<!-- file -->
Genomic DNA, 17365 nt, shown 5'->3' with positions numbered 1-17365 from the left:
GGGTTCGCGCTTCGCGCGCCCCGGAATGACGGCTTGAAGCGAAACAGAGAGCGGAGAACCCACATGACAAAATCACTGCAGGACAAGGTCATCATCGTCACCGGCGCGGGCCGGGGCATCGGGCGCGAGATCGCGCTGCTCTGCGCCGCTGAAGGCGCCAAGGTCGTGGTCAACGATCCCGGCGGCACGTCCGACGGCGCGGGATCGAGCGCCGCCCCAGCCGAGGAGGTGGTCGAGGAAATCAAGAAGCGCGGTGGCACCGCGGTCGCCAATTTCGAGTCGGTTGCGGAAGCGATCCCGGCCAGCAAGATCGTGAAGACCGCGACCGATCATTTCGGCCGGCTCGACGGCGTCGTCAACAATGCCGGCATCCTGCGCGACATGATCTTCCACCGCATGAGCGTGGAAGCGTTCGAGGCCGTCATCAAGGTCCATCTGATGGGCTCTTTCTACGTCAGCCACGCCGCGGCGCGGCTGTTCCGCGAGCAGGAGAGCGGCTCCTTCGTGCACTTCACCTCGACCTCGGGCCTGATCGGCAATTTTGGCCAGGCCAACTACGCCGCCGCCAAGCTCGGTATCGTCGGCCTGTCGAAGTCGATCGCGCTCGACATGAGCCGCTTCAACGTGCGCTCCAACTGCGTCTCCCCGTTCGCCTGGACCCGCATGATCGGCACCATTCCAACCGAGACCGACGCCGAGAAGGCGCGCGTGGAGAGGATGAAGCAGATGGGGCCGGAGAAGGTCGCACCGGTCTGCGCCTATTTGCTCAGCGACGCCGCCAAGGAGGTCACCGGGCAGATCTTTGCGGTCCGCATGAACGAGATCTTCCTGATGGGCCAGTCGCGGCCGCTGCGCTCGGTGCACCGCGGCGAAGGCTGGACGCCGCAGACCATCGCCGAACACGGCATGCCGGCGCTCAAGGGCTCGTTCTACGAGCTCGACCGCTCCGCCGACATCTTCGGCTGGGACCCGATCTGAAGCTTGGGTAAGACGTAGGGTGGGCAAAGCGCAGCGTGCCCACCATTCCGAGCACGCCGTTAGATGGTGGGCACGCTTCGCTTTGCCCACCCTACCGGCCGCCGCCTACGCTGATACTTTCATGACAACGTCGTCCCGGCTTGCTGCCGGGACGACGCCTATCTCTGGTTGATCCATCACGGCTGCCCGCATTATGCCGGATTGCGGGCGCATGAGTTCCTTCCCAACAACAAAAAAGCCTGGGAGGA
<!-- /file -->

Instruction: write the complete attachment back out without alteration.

Genomic DNA, 17365 nt, shown 5'->3' with positions numbered 1-17365 from the left:
GGGTTCGCGCTTCGCGCGCCCCGGAATGACGGCTTGAAGCGAAACAGAGAGCGGAGAACCCACATGACAAAATCACTGCAGGACAAGGTCATCATCGTCACCGGCGCGGGCCGGGGCATCGGGCGCGAGATCGCGCTGCTCTGCGCCGCTGAAGGCGCCAAGGTCGTGGTCAACGATCCCGGCGGCACGTCCGACGGCGCGGGATCGAGCGCCGCCCCAGCCGAGGAGGTGGTCGAGGAAATCAAGAAGCGCGGTGGCACCGCGGTCGCCAATTTCGAGTCGGTTGCGGAAGCGATCCCGGCCAGCAAGATCGTGAAGACCGCGACCGATCATTTCGGCCGGCTCGACGGCGTCGTCAACAATGCCGGCATCCTGCGCGACATGATCTTCCACCGCATGAGCGTGGAAGCGTTCGAGGCCGTCATCAAGGTCCATCTGATGGGCTCTTTCTACGTCAGCCACGCCGCGGCGCGGCTGTTCCGCGAGCAGGAGAGCGGCTCCTTCGTGCACTTCACCTCGACCTCGGGCCTGATCGGCAATTTTGGCCAGGCCAACTACGCCGCCGCCAAGCTCGGTATCGTCGGCCTGTCGAAGTCGATCGCGCTCGACATGAGCCGCTTCAACGTGCGCTCCAACTGCGTCTCCCCGTTCGCCTGGACCCGCATGATCGGCACCATTCCAACCGAGACCGACGCCGAGAAGGCGCGCGTGGAGAGGATGAAGCAGATGGGGCCGGAGAAGGTCGCACCGGTCTGCGCCTATTTGCTCAGCGACGCCGCCAAGGAGGTCACCGGGCAGATCTTTGCGGTCCGCATGAACGAGATCTTCCTGATGGGCCAGTCGCGGCCGCTGCGCTCGGTGCACCGCGGCGAAGGCTGGACGCCGCAGACCATCGCCGAACACGGCATGCCGGCGCTCAAGGGCTCGTTCTACGAGCTCGACCGCTCCGCCGACATCTTCGGCTGGGACCCGATCTGAAGCTTGGGTAAGACGTAGGGTGGGCAAAGCGCAGCGTGCCCACCATTCCGAGCACGCCGTTAGATGGTGGGCACGCTTCGCTTTGCCCACCCTACCGGCCGCCGCCTACGCTGATACTTTCATGACAACGTCGTCCCGGCTTGCTGCCGGGACGACGCCTATCTCTGGTTGATCCATCACGGCTGCCCGCATTATGCCGGATTGCGGGCGCATGAGTTCCTTCCCAACAACAAAAAAGCCTGGGAGGA